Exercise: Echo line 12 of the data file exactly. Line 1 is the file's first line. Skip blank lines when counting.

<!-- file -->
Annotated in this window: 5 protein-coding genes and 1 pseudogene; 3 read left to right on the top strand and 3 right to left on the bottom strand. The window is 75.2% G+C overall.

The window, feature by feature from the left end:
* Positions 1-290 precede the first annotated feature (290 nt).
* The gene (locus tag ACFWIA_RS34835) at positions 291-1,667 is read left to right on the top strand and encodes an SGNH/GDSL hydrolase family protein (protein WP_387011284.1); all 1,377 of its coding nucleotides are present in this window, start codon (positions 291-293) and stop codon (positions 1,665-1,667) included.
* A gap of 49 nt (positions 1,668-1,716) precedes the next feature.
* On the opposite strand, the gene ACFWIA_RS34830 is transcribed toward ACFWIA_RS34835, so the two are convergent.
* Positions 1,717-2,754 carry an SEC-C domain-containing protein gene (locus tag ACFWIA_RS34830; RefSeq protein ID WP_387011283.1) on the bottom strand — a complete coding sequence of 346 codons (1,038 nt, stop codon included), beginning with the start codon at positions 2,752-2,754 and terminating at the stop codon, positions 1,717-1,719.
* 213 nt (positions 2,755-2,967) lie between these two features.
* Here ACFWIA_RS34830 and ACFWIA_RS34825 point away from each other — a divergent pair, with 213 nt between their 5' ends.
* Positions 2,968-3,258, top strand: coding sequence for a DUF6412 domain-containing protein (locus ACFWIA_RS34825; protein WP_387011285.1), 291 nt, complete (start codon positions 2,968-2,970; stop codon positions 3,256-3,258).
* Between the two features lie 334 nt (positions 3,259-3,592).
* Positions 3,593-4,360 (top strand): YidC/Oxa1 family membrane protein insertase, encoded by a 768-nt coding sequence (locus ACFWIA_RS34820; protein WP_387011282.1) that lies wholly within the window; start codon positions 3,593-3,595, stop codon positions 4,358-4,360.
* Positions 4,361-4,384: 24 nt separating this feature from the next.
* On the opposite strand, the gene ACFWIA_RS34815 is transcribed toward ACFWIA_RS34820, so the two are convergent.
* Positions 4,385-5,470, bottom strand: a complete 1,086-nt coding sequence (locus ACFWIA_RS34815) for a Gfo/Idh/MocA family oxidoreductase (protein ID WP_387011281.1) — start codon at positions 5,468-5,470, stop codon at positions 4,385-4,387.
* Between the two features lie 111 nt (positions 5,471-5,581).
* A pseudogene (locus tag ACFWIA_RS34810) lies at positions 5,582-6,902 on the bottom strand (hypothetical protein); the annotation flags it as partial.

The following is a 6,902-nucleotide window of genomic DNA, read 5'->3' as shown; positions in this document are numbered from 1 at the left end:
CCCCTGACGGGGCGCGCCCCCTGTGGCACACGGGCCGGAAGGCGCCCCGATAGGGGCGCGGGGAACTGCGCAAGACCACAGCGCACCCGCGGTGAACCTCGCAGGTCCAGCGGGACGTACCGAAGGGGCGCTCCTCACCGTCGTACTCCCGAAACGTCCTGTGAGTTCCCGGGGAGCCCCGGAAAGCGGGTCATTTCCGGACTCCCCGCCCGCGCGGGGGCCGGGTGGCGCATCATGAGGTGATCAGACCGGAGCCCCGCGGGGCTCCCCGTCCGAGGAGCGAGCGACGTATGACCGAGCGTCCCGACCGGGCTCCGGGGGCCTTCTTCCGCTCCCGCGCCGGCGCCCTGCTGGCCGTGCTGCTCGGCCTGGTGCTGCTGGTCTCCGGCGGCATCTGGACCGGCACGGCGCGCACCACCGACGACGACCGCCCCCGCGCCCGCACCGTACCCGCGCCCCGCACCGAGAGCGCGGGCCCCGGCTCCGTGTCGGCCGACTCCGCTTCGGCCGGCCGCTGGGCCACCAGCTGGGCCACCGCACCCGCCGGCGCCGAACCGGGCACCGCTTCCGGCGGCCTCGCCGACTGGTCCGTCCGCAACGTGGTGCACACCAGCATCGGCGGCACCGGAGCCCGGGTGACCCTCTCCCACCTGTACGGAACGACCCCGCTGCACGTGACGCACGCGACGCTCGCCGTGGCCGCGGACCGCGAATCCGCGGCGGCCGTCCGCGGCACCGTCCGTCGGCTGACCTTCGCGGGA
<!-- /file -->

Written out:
* Positions 3,593-4,360 (top strand): YidC/Oxa1 family membrane protein insertase, encoded by a 768-nt coding sequence (locus ACFWIA_RS34820; protein WP_387011282.1) that lies wholly within the window; start codon positions 3,593-3,595, stop codon positions 4,358-4,360.